Very rarely did I miss any of it.

    Oh, there were a few things. The biggest was probably my weight set, to be honest. I’ve been lifting weights more and more, and I tend to do it alone (because if I have to go to a gym, I will draaaaaaag my feet until the gym is closed), so I missed having them all (though I did take my dumbbells with me when I went nearby). And in some places I went (my parent’s house, most notably), I didn’t have a good place to write, which wreaked havoc on my productivity.

    But other than those small items (okay, the latter was pretty big, I have books to write, but I figured it out eventually), I didn’t miss the rest of it. Changes of clothes I never seem to need. All sorts of pots and pans, when all I really need is one pot and one pan. Knickknacks I never think of.

    It’s not too bad. I’m getting an apartment again here at the end of the month, because being in one place is better for my work, but as for living? Going where you please isn’t bad.

    Personally, I think most people should try it at least once, see if they like it. They might!

    • jlcollinsnh says

      Welcome Steven…

      I’ll have to read your book one of these days.

      All the hotels where we stayed had exercise rooms with weights. Pretty basic most times, but that just means you get to improvise. Of course I only lifted once the entire trip, but that’s on me. 🙂

      One of the beauties of renting is it is easy to slip from apartment to nomadic hotel life and back again. Worth trying for sure!

  5. Mad Fientist says

    I’ll need to point my wife to this article to try to convince her to live out of hotels permanently because I’d do it in a heartbeat.

    When we were traveling around Southeast Asia for a couple of months, we lived out of hotels and it was wonderful. Every couple of days, we’d move to a new place and see a new part of whatever city we were living in at the time. If we wanted a few days to relax, we’d just head to a hotel with a pool. If we wanted to do something else, we’d just move close to whatever it was we wanted to do and everything was always on our doorstep.

    I kept track of all of our costs and we averaged a 3.22 star hotel and we paid an average of $32.99 per night (less than $1k per month)! Granted, this is actually quite a lot for Southeast Asia but it allowed us to move around more and get to know all the different neighborhoods better so it was worth it.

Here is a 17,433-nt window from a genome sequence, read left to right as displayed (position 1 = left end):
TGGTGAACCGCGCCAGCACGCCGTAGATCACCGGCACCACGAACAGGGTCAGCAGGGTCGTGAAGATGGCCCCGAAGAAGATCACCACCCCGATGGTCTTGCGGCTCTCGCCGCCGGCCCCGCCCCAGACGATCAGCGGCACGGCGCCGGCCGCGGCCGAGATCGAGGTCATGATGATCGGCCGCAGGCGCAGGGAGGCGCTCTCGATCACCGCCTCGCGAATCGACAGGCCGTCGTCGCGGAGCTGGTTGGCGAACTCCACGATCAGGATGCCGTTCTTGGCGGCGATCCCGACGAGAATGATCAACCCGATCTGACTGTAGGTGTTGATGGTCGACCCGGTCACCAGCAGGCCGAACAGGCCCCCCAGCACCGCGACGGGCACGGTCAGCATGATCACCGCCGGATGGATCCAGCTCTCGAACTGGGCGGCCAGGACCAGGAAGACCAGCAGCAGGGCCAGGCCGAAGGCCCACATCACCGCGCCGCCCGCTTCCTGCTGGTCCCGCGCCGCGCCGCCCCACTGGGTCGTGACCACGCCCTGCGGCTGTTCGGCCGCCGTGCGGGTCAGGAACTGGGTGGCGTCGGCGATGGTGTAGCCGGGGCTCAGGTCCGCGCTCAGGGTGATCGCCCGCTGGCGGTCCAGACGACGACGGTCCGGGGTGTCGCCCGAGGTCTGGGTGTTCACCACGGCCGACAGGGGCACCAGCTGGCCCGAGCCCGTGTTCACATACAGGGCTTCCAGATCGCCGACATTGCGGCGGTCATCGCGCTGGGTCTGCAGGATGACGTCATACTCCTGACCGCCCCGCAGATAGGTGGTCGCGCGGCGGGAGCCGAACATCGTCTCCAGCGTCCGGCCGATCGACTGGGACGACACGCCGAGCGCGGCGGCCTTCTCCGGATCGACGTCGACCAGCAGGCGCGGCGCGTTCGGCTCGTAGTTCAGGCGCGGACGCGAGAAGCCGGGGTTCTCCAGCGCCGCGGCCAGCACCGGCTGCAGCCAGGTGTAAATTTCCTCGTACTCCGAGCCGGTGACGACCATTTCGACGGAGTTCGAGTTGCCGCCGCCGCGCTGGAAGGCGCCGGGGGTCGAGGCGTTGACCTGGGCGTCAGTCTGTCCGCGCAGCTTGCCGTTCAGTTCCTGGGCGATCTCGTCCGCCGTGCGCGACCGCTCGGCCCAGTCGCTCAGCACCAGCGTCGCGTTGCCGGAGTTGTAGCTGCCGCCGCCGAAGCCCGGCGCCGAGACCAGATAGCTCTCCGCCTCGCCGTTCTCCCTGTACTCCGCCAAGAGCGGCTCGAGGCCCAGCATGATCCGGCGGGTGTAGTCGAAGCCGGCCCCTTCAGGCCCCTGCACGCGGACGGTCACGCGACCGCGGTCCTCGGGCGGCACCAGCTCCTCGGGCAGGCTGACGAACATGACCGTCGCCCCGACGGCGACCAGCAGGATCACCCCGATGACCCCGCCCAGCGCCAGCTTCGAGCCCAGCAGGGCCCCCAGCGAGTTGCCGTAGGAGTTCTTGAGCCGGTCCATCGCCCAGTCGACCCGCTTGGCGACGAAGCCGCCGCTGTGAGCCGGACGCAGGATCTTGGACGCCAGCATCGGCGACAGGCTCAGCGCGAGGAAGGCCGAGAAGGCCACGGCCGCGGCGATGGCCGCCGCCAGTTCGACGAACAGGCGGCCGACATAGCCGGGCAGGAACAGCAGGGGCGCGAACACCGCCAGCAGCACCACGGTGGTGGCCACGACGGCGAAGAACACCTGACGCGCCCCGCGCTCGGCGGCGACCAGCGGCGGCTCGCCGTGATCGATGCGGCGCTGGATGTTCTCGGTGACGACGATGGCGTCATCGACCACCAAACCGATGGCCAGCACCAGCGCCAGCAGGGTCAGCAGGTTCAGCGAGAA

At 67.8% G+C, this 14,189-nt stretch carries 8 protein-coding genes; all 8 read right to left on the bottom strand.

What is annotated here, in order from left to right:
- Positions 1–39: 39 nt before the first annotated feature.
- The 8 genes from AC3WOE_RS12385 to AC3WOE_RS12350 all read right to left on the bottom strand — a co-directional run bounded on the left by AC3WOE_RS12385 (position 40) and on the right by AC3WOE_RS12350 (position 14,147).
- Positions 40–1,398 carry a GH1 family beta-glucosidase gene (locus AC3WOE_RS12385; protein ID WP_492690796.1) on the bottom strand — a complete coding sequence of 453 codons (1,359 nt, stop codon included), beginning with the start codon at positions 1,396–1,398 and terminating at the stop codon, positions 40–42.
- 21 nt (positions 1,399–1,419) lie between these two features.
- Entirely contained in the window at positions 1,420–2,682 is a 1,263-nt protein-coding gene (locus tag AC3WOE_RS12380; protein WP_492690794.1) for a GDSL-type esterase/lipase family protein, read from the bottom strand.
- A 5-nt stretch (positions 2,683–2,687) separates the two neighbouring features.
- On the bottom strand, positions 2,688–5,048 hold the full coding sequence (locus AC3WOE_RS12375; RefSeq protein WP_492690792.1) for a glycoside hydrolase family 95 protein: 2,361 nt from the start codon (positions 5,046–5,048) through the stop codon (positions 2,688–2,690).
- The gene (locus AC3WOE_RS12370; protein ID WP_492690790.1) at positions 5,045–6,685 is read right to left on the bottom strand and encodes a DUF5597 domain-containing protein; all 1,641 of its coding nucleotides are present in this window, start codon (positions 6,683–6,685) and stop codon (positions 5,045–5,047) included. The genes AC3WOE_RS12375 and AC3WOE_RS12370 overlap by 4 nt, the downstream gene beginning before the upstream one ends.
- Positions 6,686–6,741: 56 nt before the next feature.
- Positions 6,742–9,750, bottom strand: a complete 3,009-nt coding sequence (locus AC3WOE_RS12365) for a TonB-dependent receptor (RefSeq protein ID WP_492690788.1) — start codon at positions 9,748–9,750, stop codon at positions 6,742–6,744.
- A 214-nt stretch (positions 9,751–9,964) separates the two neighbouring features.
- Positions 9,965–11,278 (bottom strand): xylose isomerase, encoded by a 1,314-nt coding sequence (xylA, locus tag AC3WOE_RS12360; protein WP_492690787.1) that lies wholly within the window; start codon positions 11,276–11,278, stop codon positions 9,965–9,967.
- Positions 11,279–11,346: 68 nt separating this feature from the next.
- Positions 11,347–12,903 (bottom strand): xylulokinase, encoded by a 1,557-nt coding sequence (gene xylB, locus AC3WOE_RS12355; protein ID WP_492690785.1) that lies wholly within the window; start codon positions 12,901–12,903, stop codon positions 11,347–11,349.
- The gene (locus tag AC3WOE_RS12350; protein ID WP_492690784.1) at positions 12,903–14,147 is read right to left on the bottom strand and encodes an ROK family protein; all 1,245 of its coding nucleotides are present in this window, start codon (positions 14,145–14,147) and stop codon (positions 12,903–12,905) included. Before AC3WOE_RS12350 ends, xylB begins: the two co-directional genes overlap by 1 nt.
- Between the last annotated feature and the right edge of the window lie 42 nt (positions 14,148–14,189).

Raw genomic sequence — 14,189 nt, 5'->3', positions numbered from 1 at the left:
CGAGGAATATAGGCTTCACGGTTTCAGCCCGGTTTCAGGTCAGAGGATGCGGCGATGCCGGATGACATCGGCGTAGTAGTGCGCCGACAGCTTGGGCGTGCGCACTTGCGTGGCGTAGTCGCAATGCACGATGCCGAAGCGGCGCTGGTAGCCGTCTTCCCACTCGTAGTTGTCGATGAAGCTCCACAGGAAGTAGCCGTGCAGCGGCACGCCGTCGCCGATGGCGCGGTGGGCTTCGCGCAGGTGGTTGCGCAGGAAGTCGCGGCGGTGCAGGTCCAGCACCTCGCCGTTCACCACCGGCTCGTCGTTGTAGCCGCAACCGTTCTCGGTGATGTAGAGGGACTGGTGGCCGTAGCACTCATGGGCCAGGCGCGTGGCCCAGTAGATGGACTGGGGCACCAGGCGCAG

If you really focus on building up hotel points and keep up-to-date with all the hotel promotions, I think you could potentially save a lot of money by living out of hotels. Hopefully I can convince Jill to try it for a year so that I can test that theory 🙂

    • jlcollinsnh says


      Jill doesn’t faithfully read ALL my posts??!!

      Hotel living certainly makes geographic arbitrage a breeze.

      Maybe don’t try to convince to do it for a year, but rather to just give it a try. If she doesn’t like it, ending the experiment is as easy as checking out. 😉

      Thanks for checking in!

  6. Joe (arebelspy) says

    The wife and I FIRE’d a few months ago and are now traveling Europe–staying in Albergues right now while we walk El Camino de Santiago, but soon we’ll be living in AirBnB places for a few days to a few months at a stretch, and moving around (first Europe, then elsewhere).

    We got rid of everything save a backpack of stuff each, and a box of mementos kept in her mom’s garage (wedding album and such), and are definitely on board with the minimalist, live in somewhere that someone else will have to clean idea to travel the world.

    So this article was right up my alley–already doin it. 😀

    • jlcollinsnh says

      Hey Joe…

      I seem to remember hearing you were about to do this. Well played!